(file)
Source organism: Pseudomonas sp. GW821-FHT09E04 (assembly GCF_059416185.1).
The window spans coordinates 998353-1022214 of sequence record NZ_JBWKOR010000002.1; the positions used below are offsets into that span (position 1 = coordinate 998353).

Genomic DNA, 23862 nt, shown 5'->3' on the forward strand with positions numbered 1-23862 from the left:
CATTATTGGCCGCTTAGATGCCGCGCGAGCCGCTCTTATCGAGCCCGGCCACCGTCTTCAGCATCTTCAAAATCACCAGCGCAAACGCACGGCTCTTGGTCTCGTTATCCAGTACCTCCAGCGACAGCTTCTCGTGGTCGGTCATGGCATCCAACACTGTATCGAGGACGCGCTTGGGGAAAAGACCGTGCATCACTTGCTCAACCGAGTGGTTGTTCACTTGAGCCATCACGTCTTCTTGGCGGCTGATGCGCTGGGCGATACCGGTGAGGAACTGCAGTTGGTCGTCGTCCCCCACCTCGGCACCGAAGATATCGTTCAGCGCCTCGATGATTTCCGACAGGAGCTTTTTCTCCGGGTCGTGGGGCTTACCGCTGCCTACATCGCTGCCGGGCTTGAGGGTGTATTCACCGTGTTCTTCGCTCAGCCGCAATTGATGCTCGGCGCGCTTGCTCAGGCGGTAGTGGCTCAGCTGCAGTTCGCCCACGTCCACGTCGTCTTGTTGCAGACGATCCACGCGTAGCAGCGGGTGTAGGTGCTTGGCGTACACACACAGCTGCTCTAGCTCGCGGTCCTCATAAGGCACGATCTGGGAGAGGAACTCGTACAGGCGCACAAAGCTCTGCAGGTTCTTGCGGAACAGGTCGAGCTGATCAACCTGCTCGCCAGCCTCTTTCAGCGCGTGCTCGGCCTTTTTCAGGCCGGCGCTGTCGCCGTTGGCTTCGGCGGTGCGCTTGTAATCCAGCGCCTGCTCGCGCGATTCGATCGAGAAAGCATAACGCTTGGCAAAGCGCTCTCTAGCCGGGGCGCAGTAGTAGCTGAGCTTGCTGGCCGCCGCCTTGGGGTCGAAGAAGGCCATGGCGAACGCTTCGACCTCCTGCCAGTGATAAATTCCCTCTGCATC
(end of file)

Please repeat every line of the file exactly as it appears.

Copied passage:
Source organism: Pseudomonas sp. GW821-FHT09E04 (assembly GCF_059416185.1).
The window spans coordinates 998353-1022214 of sequence record NZ_JBWKOR010000002.1; the positions used below are offsets into that span (position 1 = coordinate 998353).

Genomic DNA, 23862 nt, shown 5'->3' on the forward strand with positions numbered 1-23862 from the left:
CATTATTGGCCGCTTAGATGCCGCGCGAGCCGCTCTTATCGAGCCCGGCCACCGTCTTCAGCATCTTCAAAATCACCAGCGCAAACGCACGGCTCTTGGTCTCGTTATCCAGTACCTCCAGCGACAGCTTCTCGTGGTCGGTCATGGCATCCAACACTGTATCGAGGACGCGCTTGGGGAAAAGACCGTGCATCACTTGCTCAACCGAGTGGTTGTTCACTTGAGCCATCACGTCTTCTTGGCGGCTGATGCGCTGGGCGATACCGGTGAGGAACTGCAGTTGGTCGTCGTCCCCCACCTCGGCACCGAAGATATCGTTCAGCGCCTCGATGATTTCCGACAGGAGCTTTTTCTCCGGGTCGTGGGGCTTACCGCTGCCTACATCGCTGCCGGGCTTGAGGGTGTATTCACCGTGTTCTTCGCTCAGCCGCAATTGATGCTCGGCGCGCTTGCTCAGGCGGTAGTGGCTCAGCTGCAGTTCGCCCACGTCCACGTCGTCTTGTTGCAGACGATCCACGCGTAGCAGCGGGTGTAGGTGCTTGGCGTACACACACAGCTGCTCTAGCTCGCGGTCCTCATAAGGCACGATCTGGGAGAGGAACTCGTACAGGCGCACAAAGCTCTGCAGGTTCTTGCGGAACAGGTCGAGCTGATCAACCTGCTCGCCAGCCTCTTTCAGCGCGTGCTCGGCCTTTTTCAGGCCGGCGCTGTCGCCGTTGGCTTCGGCGGTGCGCTTGTAATCCAGCGCCTGCTCGCGCGATTCGATCGAGAAAGCATAACGCTTGGCAAAGCGCTCTCTAGCCGGGGCGCAGTAGTAGCTGAGCTTGCTGGCCGCCGCCTTGGGGTCGAAGAAGGCCATGGCGAACGCTTCGACCTCCTGCCAGTGATAAATTCCCTCTGCATC